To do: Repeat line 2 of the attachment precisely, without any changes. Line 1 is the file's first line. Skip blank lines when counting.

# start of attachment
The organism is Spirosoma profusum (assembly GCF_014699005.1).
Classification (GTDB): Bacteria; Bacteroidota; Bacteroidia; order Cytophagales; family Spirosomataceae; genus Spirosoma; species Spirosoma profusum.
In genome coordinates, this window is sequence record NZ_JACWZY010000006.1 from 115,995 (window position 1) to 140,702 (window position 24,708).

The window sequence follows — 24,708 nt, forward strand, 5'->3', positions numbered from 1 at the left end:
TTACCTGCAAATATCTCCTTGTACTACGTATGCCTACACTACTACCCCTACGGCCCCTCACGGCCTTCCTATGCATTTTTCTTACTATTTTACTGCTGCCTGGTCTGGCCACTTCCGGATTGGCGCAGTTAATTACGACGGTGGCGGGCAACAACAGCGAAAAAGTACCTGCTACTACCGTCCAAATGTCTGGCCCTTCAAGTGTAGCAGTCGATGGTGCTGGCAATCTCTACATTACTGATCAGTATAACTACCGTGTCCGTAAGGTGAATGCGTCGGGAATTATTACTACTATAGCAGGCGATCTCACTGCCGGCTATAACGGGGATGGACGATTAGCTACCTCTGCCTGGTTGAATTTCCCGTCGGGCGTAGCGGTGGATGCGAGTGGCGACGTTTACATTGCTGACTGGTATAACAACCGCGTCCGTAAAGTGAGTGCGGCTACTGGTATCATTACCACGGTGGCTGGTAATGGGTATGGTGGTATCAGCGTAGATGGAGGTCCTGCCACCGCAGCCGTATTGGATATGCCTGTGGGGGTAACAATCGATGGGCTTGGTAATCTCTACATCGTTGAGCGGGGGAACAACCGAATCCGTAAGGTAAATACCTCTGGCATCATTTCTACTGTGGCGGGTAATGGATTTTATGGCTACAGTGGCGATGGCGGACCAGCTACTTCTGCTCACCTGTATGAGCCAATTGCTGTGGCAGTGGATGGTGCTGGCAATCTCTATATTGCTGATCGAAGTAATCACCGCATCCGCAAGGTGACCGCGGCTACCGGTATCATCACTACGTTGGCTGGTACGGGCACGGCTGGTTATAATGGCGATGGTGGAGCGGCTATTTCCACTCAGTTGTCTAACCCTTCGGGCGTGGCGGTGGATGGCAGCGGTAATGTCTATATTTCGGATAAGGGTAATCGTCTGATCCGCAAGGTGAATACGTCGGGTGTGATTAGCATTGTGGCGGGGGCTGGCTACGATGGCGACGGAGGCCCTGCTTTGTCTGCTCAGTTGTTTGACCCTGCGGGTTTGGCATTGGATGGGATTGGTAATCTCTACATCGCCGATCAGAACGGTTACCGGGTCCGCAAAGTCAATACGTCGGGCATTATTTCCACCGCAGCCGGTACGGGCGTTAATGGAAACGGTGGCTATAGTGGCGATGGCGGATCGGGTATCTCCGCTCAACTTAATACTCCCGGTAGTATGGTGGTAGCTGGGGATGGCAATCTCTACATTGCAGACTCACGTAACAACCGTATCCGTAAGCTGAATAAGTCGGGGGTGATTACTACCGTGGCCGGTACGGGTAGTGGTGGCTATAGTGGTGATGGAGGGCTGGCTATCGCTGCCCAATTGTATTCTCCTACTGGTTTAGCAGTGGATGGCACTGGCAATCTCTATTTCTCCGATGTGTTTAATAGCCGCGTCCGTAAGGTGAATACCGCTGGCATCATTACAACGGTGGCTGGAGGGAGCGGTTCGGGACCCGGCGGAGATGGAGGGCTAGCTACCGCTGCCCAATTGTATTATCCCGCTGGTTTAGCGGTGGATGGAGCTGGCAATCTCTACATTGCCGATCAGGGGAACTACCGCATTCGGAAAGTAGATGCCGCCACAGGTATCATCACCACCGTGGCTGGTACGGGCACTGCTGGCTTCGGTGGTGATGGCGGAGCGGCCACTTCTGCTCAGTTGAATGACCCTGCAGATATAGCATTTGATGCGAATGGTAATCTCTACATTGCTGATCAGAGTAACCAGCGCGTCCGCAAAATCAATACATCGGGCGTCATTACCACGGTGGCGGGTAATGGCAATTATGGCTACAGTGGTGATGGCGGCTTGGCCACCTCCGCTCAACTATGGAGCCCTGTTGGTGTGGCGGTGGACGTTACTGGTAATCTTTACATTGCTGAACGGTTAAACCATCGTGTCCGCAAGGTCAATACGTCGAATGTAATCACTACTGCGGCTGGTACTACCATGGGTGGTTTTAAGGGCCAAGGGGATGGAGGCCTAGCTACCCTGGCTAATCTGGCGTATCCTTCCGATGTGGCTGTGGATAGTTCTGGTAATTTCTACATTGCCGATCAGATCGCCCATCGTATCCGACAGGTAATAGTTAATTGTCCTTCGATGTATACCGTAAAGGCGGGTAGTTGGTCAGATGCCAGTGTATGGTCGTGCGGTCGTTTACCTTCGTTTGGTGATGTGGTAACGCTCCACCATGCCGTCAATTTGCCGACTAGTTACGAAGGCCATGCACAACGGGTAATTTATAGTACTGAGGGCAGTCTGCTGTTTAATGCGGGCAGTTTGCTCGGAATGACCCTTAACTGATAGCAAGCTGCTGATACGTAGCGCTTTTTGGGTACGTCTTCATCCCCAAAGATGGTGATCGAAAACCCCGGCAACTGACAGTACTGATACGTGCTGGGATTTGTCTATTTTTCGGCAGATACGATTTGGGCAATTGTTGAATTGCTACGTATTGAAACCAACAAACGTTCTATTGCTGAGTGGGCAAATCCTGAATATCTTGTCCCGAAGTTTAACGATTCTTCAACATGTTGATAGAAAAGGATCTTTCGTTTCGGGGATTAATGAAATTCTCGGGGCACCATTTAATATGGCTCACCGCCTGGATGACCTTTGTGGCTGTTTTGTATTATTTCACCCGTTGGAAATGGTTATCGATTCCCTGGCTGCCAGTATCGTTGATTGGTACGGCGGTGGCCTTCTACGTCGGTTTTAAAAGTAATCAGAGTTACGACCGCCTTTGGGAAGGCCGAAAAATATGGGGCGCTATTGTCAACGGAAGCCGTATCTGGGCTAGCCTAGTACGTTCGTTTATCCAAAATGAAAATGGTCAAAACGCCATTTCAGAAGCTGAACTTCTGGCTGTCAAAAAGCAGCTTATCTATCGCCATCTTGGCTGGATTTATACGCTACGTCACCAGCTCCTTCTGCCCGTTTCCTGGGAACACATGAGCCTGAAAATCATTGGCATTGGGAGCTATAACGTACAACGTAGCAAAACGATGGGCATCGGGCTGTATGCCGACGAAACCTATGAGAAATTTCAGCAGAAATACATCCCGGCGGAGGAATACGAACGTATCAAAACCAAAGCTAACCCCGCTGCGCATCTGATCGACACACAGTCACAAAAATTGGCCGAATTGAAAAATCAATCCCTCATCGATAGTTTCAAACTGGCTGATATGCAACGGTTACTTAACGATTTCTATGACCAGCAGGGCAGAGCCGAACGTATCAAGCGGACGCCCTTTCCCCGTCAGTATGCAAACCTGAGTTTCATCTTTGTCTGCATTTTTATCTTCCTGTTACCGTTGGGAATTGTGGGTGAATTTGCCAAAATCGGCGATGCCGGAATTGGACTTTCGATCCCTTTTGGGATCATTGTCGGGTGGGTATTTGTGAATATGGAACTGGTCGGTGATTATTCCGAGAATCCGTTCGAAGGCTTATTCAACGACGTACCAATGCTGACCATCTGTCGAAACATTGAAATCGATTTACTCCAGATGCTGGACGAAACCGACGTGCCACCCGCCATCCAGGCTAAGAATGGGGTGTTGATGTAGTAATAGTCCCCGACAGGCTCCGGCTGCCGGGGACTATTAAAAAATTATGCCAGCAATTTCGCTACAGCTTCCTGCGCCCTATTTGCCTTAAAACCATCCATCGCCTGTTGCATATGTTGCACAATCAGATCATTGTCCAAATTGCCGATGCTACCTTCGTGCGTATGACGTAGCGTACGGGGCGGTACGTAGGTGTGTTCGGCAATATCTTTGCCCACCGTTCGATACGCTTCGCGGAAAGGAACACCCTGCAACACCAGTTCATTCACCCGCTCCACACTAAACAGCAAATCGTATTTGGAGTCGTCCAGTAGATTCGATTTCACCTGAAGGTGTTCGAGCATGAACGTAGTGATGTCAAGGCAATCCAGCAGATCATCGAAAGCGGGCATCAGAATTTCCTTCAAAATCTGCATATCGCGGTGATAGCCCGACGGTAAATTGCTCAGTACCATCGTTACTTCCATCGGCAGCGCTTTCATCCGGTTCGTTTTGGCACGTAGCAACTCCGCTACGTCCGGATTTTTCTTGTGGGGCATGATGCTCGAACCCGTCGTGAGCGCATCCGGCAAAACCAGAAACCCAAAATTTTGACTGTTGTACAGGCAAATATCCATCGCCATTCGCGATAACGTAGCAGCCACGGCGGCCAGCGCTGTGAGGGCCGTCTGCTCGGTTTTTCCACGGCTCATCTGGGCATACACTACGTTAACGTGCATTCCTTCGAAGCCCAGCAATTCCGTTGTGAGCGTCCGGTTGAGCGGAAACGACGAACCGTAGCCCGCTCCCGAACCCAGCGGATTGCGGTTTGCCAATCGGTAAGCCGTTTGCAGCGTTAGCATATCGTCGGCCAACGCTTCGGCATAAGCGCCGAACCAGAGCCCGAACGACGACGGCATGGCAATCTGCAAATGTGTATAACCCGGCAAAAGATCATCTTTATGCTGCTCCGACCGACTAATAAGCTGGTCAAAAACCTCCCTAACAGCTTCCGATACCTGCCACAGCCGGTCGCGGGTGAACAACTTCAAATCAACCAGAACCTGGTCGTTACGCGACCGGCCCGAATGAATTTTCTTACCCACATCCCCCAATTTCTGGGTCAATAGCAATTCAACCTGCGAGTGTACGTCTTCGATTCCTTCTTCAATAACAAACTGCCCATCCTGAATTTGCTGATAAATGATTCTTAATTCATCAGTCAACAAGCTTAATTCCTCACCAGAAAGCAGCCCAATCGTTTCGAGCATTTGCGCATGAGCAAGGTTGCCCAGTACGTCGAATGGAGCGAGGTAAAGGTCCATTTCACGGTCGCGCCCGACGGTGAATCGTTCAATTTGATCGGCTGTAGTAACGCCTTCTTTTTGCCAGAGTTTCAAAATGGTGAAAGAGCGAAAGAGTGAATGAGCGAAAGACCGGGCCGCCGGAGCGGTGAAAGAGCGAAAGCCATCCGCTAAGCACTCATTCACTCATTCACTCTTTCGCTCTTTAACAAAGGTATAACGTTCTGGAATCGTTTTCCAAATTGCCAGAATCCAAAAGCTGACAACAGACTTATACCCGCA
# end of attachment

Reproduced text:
Classification (GTDB): Bacteria; Bacteroidota; Bacteroidia; order Cytophagales; family Spirosomataceae; genus Spirosoma; species Spirosoma profusum.